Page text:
Kilroy Springs are cantilever spring auxiliaries that have been added to orthodontic armamentarium to provide forces to maxillary impacted teeth so as to direct their eruption downward and toward the dental arch. Dr. Bowman had designed and developed these orthodontic auxiliaries to assist in the correction of impacted maxillary canines, one of the most problematic dilemmas in our specialty. The key to dealing with impacted maxillary canines is to provide specific directional forces to insure that these teeth are moved down into the dental arch from the point where they are "stuck" in the jaw. These auxiliaries provide a versatile and predictable biomechanics for the correction of a very complex problem of canine impaction. This article describes three cases to highlight the efficacy of these springs.
  5,579 439 1
A severe skeletal Class II correction by activator headgear combination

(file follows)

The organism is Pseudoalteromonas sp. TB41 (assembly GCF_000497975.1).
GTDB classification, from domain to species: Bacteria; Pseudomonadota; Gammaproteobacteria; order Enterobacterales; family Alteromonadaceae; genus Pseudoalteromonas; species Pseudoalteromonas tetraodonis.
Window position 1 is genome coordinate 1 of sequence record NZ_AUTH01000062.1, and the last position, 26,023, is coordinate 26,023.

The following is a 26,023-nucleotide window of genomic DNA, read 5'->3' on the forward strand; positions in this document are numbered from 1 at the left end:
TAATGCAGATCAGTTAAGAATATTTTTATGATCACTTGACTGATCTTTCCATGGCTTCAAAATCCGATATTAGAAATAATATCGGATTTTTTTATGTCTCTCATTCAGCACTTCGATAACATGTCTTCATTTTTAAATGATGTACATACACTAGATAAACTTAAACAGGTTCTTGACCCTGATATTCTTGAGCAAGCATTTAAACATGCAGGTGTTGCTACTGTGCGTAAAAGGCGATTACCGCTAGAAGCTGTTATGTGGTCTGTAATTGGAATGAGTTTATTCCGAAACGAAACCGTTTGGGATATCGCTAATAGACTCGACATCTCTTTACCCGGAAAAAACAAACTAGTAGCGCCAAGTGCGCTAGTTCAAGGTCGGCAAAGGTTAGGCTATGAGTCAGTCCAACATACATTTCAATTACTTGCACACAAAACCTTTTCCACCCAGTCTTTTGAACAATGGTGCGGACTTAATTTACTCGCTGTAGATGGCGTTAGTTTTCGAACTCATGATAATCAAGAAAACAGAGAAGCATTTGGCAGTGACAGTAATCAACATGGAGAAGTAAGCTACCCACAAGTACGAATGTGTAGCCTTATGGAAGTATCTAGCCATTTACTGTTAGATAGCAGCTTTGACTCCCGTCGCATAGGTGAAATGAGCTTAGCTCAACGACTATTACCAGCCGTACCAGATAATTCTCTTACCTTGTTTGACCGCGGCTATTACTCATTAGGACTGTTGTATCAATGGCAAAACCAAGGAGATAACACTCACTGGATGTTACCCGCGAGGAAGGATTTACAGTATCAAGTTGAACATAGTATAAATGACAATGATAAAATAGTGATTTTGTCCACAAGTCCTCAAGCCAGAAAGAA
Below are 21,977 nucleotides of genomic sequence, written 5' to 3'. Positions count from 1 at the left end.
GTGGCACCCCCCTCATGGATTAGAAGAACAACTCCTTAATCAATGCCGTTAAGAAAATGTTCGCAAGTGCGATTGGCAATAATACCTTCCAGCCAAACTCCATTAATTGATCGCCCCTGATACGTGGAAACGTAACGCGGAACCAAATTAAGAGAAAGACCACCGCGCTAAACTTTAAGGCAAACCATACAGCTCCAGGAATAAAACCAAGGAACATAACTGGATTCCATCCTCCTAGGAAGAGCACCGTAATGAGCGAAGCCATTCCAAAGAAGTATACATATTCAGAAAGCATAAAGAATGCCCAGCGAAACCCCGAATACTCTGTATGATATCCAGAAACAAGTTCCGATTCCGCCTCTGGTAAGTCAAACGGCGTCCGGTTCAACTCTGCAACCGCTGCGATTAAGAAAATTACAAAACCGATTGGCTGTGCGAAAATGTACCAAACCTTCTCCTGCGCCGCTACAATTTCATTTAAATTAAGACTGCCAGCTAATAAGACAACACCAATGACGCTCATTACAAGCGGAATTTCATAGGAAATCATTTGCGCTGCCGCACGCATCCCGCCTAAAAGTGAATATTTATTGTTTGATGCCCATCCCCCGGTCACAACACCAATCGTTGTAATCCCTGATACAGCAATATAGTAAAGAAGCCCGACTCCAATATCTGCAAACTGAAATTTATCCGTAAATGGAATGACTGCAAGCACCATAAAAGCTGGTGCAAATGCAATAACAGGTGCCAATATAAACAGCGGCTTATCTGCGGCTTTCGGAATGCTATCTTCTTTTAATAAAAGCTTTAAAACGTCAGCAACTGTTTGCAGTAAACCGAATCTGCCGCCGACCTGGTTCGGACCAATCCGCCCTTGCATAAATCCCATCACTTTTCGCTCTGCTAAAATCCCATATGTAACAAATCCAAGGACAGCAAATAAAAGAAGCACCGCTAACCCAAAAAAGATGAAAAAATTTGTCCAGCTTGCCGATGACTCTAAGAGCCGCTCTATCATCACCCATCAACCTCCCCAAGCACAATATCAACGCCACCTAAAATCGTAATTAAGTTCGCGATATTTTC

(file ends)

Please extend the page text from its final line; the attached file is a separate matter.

Shivam Agrawal, Prashant Gupta, Nandini Venkatesh Kamat
January-March 2016, 50(1):42-47
Skeletal Class II malocclusion with mandibular deficiency and maxillary excess is a severe skeletal problem encountered in growing individuals. Correction of mandibular deficiency and maxillary excess in a skeletal Class II patient with a vertical growth pattern poses a great challenge. The control of vertical dimension becomes very important as downward and backward rotation of mandible will exaggerate the facial convexity. The present case signifies the importance of functional jaw orthopedic treatment in a vertically growing female patient with mandibular deficiency and maxillary vertical excess. Activator headgear combination was used for skeletal correction which was followed by fixed mechanotherapy. Superimposition of pretreatment and posttreatment cephalometric tracings shows desired treatment outcomes.
  5,379 329 -
An evaluation of YEN and W angle in the assessment of anteroposterior jaw relationship
Anushka Mittal, Sumit Bohra, PS Murali, K Saidath, US Krishnanayak
January-March 2016, 50(1):26-30